Measurements and data

Patient data were collected directly into electronic case report files for each treatment day in the ICU. Data on gender, age, medical history including substance abuse, surgical procedures, length of stay and mode of discharge (intensive care, intermediate care, normal care or death), vital signs, laboratory findings, microbiological and radiological diagnostics, and anti-infective therapy were obtained. To ensure data consistency, study data were re-evaluated in the middle and at the end of each collection period. ICU scores (SOFA and SAPS II), which are assessed regularly in the participating ICUs, were also documented. Additionally, infection status and the supposed or known focus of infection were documented daily. Immunosuppression was defined as receiving immunosuppressive medications such as corticosteroids above the Cushing level, immune suppressive agents, monoclonal antibodies or chemotherapy within the past 6 weeks. Microbiological findings were grouped by fungal pathogens, Gram-positive and Gram-negative pathogens and pathogens with enhanced resistance patterns. The latter included intrinsic resistances as well as acquired resistances, which are known to be more difficult to treat.

Calculation of the adherence rate

At the end of each evaluation period a team of infectious disease and critical care specialists assessed the antibiotic therapy in terms of guideline adherence. To justify infection management, diagnostic investigations and antibiotic therapy of suspected or known infection were compared with guideline recommendations.15 An ICU day was defined as discrepant from guidelines if one or more of the following criteria were identified: (A) disregarding drug history (eg, starting an antibiotic therapy for a new infection using the same agent that has recently been given to this patient); (B) insufficient diagnostic measurements (eg, no microbiological samples before start of antibiotic therapy, or no X-ray before starting a treatment of suspected pneumonia); (C) delayed antibiotic therapy (eg, documentation of infection with accidental delay of empirical antibiotic therapy); (D) unsuitable combination therapy (eg, combination of two β-lactam antipseudomonal antibiotics); (E) omission of combination drug (eg, inappropriate coverage in patients with increased methicillin-resistant Staphylococcus aureus risks); (F) antibiotic therapy in patients without signs of infection (eg, prolonging antibiotic prophylaxis or treating SIRS with no signs of infection) or (G) continuing empirical broad spectrum coverage without antibiotic de-escalation in patients with documented pathogen detection causative for infection. If the physician who cared for the patients on the ICUs had documented a justification for non adherence, the day was counted as adherent.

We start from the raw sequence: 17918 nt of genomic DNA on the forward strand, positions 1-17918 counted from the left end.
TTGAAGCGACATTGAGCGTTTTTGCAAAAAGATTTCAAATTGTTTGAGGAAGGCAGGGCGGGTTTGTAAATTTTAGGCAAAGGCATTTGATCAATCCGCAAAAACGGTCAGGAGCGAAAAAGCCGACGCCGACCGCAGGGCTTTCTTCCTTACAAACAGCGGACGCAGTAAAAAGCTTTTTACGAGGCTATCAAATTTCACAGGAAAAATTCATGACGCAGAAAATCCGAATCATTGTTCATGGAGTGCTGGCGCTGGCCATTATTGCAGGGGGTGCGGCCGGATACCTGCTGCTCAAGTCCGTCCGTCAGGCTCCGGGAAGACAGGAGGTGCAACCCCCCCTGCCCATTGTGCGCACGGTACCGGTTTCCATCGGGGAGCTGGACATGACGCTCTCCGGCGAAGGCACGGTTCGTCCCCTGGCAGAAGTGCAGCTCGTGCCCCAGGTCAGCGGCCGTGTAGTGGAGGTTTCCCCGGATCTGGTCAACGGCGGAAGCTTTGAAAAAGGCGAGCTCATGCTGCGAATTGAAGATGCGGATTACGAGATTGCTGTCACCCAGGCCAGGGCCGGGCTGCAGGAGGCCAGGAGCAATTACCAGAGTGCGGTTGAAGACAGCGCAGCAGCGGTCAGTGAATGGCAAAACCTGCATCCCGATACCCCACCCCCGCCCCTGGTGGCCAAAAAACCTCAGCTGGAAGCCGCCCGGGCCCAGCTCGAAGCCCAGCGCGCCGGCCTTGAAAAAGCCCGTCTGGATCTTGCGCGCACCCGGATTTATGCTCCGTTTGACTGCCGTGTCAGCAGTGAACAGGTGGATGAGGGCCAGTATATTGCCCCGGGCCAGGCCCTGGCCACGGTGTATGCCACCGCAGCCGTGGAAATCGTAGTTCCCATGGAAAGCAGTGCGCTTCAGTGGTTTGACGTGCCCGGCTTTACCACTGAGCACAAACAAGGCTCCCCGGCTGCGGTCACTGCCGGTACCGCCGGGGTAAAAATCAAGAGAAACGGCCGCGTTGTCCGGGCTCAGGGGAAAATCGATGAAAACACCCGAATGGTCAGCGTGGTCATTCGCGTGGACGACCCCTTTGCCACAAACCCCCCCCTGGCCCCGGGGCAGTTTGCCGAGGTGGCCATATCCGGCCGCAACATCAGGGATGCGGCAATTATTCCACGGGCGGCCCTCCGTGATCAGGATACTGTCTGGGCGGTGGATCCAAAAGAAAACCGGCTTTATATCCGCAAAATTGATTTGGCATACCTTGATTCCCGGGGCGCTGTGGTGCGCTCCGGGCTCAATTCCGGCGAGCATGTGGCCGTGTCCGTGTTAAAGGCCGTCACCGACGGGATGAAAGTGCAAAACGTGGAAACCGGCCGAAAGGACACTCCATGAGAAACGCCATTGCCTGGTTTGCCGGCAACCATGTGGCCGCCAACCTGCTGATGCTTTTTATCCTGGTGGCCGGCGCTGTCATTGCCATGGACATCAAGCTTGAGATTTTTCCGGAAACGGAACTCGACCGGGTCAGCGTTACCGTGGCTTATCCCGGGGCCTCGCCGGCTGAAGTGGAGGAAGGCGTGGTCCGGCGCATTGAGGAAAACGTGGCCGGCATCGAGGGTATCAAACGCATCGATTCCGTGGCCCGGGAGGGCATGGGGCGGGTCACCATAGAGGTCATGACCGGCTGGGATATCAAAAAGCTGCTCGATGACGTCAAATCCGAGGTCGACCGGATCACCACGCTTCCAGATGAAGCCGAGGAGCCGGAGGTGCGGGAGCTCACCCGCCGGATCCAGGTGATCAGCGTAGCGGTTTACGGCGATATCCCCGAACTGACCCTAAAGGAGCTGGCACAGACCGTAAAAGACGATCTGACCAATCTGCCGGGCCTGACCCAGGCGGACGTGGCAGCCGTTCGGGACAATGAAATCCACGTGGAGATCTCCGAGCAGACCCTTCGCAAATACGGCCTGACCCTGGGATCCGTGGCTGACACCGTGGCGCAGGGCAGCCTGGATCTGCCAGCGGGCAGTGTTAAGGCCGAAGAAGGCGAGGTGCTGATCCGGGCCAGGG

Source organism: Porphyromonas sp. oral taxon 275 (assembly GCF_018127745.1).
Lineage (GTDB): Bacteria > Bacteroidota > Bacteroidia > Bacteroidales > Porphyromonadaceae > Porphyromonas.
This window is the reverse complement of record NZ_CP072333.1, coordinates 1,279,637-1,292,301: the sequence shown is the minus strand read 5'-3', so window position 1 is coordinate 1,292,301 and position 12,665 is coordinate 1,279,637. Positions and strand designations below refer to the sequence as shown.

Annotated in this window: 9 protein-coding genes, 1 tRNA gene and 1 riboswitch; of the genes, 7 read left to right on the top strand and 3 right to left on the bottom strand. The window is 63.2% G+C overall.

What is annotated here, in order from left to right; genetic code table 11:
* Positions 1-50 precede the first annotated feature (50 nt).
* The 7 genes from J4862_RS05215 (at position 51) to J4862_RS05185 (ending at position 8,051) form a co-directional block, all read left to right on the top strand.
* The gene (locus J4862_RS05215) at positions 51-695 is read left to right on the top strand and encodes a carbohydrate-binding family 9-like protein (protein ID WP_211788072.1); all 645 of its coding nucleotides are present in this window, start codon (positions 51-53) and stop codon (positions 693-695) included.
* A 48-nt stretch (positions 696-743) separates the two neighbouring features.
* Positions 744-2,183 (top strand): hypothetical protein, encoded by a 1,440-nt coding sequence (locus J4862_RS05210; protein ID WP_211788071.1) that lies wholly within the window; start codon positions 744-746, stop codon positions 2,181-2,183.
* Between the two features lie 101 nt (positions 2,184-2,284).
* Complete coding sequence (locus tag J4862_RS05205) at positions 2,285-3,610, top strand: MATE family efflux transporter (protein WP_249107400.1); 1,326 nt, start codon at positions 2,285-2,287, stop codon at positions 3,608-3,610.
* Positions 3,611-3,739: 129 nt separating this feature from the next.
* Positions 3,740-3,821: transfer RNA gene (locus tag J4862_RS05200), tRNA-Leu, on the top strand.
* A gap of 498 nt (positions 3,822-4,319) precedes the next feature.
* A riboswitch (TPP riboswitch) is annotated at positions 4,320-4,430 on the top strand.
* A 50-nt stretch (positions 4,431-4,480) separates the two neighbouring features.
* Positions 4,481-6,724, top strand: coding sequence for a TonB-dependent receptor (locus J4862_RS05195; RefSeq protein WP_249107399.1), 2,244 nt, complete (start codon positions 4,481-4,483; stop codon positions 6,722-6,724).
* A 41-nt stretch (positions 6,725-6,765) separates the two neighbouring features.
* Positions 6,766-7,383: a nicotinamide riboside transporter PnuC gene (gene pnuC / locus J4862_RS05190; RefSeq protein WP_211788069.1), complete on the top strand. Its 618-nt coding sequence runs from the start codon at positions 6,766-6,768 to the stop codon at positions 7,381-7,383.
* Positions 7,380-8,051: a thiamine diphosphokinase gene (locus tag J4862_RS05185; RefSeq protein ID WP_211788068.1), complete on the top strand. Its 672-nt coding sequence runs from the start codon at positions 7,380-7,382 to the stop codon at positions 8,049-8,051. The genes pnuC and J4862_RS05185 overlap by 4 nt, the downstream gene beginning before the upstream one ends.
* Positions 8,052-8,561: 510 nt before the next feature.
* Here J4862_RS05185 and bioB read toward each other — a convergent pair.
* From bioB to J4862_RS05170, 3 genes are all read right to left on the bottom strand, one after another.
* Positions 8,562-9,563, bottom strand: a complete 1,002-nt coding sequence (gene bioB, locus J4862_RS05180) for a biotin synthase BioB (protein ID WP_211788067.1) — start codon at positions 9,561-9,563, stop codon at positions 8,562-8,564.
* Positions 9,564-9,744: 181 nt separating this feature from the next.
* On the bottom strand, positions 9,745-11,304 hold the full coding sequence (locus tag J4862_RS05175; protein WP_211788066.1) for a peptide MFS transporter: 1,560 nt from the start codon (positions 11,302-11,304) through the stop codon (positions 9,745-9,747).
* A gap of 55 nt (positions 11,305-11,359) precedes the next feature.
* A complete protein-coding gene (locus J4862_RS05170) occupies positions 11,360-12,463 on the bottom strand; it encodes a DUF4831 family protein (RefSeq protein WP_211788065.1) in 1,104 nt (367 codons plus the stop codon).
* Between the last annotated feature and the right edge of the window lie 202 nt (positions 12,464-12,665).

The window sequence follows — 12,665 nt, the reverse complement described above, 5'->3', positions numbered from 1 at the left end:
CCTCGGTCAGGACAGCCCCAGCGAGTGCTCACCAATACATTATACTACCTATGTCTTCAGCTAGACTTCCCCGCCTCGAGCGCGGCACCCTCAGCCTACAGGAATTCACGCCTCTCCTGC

After the initial evaluation, data were audited by experts independent from the study team. The expert team was unblinded to the patients and the data collecting part of the study but blinded to the evaluation of the adherence rating of the study team. The members of the expert team had open access to every patient's data file and were able to randomly scrutinise the data and evaluate the adherence independently from the study team. The decision of the expert team was determining. None of the persons evaluating adherence were involved in decision-making on the ward at any time for any patient.

To calculate adherence rates, each treatment day during the study period was recorded and evaluated as described in detail elsewhere.16 Briefly, the binary variable of daily adherence was transferred into a relative per-patient variable of guideline adherence by dividing the cumulative number of days with guidelines conformity by the patient's total number of ICU days. The resulting variable represents a summary of therapy quality throughout the ICU stay and has previously been found to be related to outcome.16

End points

The primary end point is guideline adherence over 5 years. Since resistances change over time, guidelines could be modified during each evaluation period if new microbiological findings became available.

For the evaluation of all-cause ICU mortality, patients were followed until ICU discharge. The patient sample was dichotomised based on a clinically relevant threshold of 70% adherence rate to assess the association of ICU mortality and quality of guideline adherence. Outcomes in patients with high guideline adherence rates of at least 70% were compared to those with lower adherence rate. The cut-off of 70% was selected because it is the quality indicator for ICU implementation rate of our certified institutional quality management according to DIN EN ISO 9001:2000 standard. This cut-off was also taken because 70% accounts for a sufficient first step in the meaning of improving guideline adherence according to the literature and has been published by our working group as having influence on the outcome of ICU patients.15–18


All statistical analyses were performed with PASW V.19 (SPSS Inc, USA). Categorical data are displayed as absolute and relative values. Fisher's exact and χ2 tests were applied for statistical hypothesis testing of categorical variables. Continuous data are displayed as means and consecutive SD or median and quartiles depending on their distribution. The Kruskal-Wallis tests and analyses of variance were performed for continuous data accordingly. The significance level was defined as a two-sided p<0.05 for all tests.